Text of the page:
Predictably Irrational by Dan Ariely

Predictably Irrational: The Hidden Forces That Shape Our Decisions is the only economics book that didn’t make me feel like I was in over my head when I was reading it. The idea behind it is that although basic economic theory assumes that people will always make rational decisions, behavioral economics shows otherwise. These conclusions are backed by data, and I enjoyed reading about each experiment performed for the data gathering. I liked that the book focused on economic decisions, so the discussions were geared towards business applications. (It’s harder to appreciate topics that are too general.)

The icing on the cake is that Ariely is a great narrator. He comes off as someone personable and genuinely curious that I feel like I’m listening to (or reading from) an excited friend talking about his discoveries and not some uptight dude showing off that he knows more than I do. However, since the book was published more than ten years ago, some of the references are no longer familiar to the mainstream. (Do people even remember the time when BlackBerry was all the rage?)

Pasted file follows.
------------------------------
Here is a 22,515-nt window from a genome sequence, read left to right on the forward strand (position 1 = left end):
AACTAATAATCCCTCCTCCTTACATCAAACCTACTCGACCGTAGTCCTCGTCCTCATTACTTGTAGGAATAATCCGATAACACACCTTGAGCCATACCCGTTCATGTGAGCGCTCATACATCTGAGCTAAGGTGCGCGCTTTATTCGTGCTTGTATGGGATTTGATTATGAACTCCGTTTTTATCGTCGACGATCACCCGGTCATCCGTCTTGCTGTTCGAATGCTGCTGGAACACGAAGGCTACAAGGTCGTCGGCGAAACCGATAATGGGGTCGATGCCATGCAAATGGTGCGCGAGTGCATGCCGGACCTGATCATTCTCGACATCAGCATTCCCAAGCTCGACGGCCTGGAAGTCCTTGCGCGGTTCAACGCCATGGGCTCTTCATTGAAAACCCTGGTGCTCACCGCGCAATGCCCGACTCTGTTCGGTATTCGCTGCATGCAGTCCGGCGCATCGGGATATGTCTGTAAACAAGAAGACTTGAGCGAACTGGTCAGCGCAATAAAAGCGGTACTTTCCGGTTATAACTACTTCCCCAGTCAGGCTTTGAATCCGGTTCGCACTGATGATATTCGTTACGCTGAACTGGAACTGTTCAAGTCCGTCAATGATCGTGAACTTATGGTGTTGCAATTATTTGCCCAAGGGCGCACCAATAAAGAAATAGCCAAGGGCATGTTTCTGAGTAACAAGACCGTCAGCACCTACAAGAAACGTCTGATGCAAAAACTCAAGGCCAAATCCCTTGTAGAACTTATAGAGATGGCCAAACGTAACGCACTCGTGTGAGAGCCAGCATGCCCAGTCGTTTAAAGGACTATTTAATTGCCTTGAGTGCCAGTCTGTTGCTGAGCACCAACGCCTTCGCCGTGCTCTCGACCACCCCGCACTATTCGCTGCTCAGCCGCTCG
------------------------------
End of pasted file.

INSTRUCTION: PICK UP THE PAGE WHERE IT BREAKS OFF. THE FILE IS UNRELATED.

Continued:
On that note, I did read the revised and expanded edition, which had additional notes from Ariely since the book’s original publication. I liked the additional insights and the anecdotes from his correspondents. Nevertheless, the concepts presented in the book are timeless, and Predictably Irrational was still a worthwhile read in 2021.

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